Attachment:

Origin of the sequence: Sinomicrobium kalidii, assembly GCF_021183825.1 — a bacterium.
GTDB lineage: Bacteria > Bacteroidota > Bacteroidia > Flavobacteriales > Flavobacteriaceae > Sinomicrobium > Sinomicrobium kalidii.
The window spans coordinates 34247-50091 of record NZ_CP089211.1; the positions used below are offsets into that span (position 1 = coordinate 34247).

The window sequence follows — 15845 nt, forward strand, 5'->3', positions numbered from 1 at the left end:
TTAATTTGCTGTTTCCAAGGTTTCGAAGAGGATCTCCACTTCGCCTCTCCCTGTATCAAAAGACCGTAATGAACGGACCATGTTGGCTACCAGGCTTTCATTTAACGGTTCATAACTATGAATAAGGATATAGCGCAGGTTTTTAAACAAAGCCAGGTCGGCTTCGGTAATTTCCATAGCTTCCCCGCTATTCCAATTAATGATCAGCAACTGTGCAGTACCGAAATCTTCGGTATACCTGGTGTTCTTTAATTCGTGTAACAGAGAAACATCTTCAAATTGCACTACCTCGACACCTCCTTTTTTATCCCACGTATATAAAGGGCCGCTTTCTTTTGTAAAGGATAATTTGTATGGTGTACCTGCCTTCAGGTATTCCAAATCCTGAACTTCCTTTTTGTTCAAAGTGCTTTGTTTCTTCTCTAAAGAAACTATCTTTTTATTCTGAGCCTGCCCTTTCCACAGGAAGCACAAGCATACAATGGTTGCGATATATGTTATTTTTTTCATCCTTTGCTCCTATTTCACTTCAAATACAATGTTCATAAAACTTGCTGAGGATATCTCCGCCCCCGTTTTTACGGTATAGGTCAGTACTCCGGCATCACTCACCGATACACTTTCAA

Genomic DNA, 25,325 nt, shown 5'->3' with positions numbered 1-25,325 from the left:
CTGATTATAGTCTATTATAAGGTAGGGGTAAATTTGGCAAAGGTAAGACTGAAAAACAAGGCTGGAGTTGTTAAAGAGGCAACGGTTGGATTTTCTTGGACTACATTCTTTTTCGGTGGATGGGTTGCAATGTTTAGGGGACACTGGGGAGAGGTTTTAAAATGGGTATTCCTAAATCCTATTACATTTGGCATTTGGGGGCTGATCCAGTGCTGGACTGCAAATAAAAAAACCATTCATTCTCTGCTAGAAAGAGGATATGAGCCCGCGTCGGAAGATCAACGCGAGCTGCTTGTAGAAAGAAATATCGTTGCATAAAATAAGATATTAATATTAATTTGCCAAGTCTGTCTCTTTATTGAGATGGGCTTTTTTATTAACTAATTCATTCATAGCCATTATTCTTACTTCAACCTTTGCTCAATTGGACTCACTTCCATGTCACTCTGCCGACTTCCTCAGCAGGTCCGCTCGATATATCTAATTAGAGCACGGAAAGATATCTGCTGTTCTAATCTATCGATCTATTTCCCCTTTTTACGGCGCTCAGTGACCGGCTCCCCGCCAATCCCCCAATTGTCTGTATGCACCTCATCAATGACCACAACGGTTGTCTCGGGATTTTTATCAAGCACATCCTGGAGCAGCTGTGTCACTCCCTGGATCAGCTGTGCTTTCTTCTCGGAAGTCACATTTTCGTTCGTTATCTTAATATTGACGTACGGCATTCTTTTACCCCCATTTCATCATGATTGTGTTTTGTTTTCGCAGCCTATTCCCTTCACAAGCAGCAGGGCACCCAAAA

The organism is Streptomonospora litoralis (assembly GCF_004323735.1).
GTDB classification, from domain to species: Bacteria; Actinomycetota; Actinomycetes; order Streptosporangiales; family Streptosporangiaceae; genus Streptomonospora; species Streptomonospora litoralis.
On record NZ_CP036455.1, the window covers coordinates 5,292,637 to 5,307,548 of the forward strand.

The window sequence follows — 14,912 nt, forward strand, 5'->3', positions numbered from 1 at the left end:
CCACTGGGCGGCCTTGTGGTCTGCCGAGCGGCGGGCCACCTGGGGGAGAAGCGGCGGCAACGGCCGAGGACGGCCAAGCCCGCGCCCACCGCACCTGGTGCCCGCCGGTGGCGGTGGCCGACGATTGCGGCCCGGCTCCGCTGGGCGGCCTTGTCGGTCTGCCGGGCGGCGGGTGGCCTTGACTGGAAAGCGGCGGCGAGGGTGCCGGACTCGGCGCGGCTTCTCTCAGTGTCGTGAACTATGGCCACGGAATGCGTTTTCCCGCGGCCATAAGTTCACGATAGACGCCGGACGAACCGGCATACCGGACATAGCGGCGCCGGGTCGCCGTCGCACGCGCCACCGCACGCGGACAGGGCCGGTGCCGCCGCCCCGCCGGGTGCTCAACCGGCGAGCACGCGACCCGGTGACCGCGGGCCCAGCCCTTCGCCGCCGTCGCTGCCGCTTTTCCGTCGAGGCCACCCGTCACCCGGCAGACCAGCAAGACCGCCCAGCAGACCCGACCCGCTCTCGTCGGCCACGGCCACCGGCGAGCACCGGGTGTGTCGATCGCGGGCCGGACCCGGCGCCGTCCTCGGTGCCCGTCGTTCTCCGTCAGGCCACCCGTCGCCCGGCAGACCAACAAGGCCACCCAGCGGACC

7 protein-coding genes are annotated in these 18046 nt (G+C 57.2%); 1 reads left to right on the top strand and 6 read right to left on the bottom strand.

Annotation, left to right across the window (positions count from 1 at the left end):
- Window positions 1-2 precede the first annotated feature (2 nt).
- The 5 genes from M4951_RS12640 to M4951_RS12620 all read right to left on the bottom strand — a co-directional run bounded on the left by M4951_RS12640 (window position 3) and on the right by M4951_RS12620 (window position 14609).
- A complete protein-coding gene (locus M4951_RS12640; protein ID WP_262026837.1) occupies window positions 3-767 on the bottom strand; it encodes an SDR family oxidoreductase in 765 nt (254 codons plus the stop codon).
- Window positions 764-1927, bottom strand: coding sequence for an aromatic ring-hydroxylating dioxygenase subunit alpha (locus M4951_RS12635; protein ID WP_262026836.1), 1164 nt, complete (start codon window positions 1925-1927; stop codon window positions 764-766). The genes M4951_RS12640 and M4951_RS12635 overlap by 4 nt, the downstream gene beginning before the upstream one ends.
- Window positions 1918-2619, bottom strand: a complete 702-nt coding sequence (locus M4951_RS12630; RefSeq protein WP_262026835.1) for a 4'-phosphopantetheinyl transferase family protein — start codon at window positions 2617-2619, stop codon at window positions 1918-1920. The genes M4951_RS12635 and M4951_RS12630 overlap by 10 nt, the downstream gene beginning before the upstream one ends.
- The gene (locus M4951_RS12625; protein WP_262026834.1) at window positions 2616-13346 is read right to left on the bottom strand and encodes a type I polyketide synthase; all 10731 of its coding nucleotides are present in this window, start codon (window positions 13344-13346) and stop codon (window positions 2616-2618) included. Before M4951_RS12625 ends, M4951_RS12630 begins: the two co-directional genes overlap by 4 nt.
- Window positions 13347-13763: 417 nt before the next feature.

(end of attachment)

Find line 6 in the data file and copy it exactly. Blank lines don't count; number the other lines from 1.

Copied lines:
Genomic DNA, 25,325 nt, shown 5'->3' with positions numbered 1-25,325 from the left: